I really want to stop checking the web before I hit a new canvas. Both beforehand and afterwards.
When I started my series of portraits in 2011 and just had finished 3 of them, I discovered a Serbian painter who created the same kind ‘deformed’ portraits and also had added a kind of fantasy stories to them.
I was upset for months! I so had enjoyed painting my own portraits and making up their imaginary lives … and now suddenly I could not go on with this project. The spark was completely dead.
It took months before I found back the fun. Months before I could see that the difference between the Serbian guy and me was big enough to go on. That there was room for both of us.

The image on the top left I found on the internet and is made by Justin Miller. On the right side my Agaricia Bullio.
The second left image was named ‘Gonzo Green forest’, but I couldn’t find any more information.
Justin, Gonzo, Slavko and I possibly have been the soil for the seeds of the same source of inspiration.
It doesn’t matter … everything has been done already before. It was a stupid fear anyway.

inspiration, originality

Art is a case of passing on

14 July 2015

Some artists state that their artworks are their children. And they find it hard to sell them. I think I understand what they try to say. In some way an artwork shows features about the artist which can’t be defended or protected any more, as soon as the work is released to the wide world. Just like a child.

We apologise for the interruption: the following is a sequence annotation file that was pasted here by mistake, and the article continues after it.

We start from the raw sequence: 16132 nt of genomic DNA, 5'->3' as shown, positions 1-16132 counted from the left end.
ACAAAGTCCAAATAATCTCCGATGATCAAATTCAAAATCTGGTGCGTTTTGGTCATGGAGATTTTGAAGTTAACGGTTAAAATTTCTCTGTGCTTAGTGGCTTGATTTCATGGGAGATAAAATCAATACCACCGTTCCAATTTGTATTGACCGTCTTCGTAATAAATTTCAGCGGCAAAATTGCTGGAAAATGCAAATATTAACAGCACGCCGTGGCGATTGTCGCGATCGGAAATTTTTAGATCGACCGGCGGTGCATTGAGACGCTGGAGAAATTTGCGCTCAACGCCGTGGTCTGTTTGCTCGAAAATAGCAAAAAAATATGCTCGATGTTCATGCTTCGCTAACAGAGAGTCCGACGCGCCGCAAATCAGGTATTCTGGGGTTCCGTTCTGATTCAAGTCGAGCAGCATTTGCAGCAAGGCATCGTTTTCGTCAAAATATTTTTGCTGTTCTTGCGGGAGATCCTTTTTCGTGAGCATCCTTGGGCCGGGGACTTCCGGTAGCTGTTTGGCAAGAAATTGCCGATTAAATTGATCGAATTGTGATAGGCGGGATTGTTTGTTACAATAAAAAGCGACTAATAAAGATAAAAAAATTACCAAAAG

I have no children, so maybe that gave me a slightly different perspective on art. For me art is the trick to put a seed in someone else’s head. But just like you do for a child; you only can hope that something good is growing out of it. I my case; from that seed in the viewer’s mind. Something like an idea, a new view, a realisation, an awareness or merging all those notions in one short intention, namely; a new inspiration.

And for me that is the best explanation of that difficult concept ‘Art’. Art is maybe just the transmission of inspiration. Not necessary from a painting to a new painting. But from a painting to an idea. From a painting to a new view. From a painting to a realisation or to an awareness …

An inspiration can be everything. I got my seeds from anywhere too.

passingon, Art is a case of passing on

How do you come up with these ideas?

8 July 2015

This question is the most asked and the most difficult to answer.
My reply is probably quite unsatisfying. Maybe people expect that I can give them one trick, a secret or a recipe. Some people may think an artist is suddenly frozen by a beam of light, called inspiration …
Well no, none of them all. My ideas are the results of my development and never thrown to me for free.